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Static Analysis of Upper and Lower Bounds on Dependences and Parallelism

dc.contributor.authorPugh, Williamen_US
dc.contributor.authorWonnacott, Daviden_US
dc.description.abstractExisting compilers often fail to parallelize sequential code, even when a program can be manually transformed into parallel form by a sequence of well-understood transformations (as is the case for many of the Perfect Club Benchmark programs). These failures can occur for several reasons: the code transformations implemented in the compiler may not be sufficient to produce parallel code, the compiler may not find the proper sequence of transformations, or the compiler may not be able to prove that one of the necessary transformations is legal. When a compiler extract sufficient parallelism from a program, the programmer extract additional parallelism. Unfortunately, the programmer is typically left to search for parallelism without significant assistance. The compiler generally does not give feedback about which parts of the program might contain additional parallelism, or about the types of transformations that might be needed to realize this parallelism. Standard program transformations and dependence abstractions cannot be used to provide this feedback. In this paper, we propose a two step approach for the search for parallelism in sequential programs: We first construct several sets of constraints that describe, for each statement, which iterations of that statement can be executed concurrently. By constructing constraints that correspond to different assumptions about which dependences might be eliminated through additional analysis, transformations and user assertions, we can determine whether we can expose parallelism by eliminating dependences. In the second step of our search for parallelism, we examine these constraint sets to identify the kinds of transformations that are needed to exploit scalable parallelism. Our tests will identify conditional parallelism and parallelism that can be exposed by combinations of transformations that reorder the iteration space (such as loop interchange and loop peeling). This approach lets us distinguish inherently sequential code from code that contains unexploited parallelism. It also produces information about the kinds of transformations that will be needed to parallelize the code, without worrying about the order of application of the transformations. Furthermore, when our dependence test is inexact, we can identify which unresolved dependences inhibit parallelism by comparing the effects of assuming dependence or independence. We are currently exploring the use of this information in programmer-assisted parallelization. (Also cross-referenced as UMIACS-TR-94-40)en_US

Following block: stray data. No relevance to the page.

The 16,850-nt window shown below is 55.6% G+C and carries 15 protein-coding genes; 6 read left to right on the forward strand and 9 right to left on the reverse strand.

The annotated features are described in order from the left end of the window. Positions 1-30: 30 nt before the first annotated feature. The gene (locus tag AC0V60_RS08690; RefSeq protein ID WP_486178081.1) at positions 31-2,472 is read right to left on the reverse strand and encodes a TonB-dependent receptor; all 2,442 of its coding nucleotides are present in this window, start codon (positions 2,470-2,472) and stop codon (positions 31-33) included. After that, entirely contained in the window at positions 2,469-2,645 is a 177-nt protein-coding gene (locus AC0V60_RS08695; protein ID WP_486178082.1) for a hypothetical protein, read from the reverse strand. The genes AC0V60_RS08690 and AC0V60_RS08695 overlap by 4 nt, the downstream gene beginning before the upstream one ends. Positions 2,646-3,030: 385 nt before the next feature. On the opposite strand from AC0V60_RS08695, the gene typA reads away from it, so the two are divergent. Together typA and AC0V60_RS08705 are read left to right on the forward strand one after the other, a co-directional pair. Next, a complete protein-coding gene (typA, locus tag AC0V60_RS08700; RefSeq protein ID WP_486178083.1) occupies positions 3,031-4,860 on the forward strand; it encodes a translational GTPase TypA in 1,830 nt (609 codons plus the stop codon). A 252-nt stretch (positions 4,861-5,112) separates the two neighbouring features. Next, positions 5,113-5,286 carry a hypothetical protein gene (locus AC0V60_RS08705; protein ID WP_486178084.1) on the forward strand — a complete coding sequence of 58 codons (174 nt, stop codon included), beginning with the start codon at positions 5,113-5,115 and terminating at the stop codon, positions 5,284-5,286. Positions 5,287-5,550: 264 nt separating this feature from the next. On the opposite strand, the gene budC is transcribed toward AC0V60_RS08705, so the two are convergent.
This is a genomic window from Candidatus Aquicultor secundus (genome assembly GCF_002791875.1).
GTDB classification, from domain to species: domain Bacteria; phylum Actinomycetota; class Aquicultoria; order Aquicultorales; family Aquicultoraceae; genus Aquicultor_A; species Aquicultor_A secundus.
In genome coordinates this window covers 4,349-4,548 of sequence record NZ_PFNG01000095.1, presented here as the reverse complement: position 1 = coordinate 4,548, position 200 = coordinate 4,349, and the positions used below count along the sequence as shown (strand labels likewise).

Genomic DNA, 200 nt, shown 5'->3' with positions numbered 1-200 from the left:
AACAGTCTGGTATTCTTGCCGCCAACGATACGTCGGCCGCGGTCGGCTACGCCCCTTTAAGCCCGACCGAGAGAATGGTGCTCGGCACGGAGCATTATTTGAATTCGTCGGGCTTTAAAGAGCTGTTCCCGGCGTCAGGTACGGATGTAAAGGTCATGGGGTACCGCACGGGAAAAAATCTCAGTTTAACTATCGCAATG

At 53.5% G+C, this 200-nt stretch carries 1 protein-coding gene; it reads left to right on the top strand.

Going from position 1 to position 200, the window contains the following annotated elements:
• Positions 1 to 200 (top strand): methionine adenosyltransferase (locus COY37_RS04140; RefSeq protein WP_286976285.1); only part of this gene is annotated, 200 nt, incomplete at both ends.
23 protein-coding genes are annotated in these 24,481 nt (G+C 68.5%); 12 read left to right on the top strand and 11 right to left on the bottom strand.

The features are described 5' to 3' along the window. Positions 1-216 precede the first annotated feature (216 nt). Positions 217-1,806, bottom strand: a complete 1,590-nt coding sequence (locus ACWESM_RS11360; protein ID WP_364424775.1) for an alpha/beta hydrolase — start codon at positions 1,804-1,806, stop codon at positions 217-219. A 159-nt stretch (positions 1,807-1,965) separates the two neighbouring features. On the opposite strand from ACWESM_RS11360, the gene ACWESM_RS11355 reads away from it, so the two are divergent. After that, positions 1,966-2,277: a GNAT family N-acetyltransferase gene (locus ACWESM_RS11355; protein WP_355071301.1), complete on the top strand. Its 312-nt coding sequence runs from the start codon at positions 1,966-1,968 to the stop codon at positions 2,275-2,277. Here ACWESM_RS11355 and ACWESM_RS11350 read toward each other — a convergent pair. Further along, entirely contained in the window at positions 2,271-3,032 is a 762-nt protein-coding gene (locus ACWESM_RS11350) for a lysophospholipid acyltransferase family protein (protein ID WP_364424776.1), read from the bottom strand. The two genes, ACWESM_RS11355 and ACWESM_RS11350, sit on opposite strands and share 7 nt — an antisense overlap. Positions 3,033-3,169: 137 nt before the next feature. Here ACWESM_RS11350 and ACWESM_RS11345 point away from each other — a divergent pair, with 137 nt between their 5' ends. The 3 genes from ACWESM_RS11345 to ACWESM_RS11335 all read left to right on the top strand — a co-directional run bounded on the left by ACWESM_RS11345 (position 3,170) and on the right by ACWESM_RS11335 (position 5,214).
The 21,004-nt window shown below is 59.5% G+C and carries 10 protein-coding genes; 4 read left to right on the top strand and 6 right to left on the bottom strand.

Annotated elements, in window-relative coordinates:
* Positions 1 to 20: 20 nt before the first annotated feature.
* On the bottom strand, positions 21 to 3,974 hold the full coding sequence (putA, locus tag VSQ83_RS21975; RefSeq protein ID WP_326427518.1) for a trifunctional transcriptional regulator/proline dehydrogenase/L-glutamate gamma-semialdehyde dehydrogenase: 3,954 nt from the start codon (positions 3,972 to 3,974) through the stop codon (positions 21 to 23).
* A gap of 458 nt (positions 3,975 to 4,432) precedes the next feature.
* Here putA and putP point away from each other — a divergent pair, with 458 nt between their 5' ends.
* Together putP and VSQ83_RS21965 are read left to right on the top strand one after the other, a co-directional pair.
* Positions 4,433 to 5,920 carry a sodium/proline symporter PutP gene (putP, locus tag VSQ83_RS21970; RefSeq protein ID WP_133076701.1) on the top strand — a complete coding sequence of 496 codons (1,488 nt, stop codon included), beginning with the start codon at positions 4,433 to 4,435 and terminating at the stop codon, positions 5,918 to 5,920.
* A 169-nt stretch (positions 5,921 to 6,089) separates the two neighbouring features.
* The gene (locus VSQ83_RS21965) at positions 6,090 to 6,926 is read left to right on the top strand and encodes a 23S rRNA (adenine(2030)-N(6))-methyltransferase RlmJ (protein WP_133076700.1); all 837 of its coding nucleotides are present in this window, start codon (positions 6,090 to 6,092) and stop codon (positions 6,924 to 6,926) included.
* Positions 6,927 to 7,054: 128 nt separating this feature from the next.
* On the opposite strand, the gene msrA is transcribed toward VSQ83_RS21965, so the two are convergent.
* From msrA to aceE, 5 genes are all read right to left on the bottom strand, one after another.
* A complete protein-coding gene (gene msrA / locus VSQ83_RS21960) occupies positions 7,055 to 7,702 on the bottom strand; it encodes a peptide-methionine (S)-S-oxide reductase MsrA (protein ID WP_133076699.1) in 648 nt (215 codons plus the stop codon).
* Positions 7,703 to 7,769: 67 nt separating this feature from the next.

dc.format.extent298488 bytes
dc.relation.ispartofseriesUM Computer Science Department; CS-TR-3250en_US
dc.relation.ispartofseriesUMIACS; UMIACS-TR-94-40en_US
dc.titleStatic Analysis of Upper and Lower Bounds on Dependences and Parallelismen_US
dc.typeTechnical Reporten_US
dc.relation.isAvailableAtDigital Repository at the University of Marylanden_US
dc.relation.isAvailableAtUniversity of Maryland (College Park, Md.)en_US
dc.relation.isAvailableAtTech Reports in Computer Science and Engineeringen_US
dc.relation.isAvailableAtUMIACS Technical Reportsen_US

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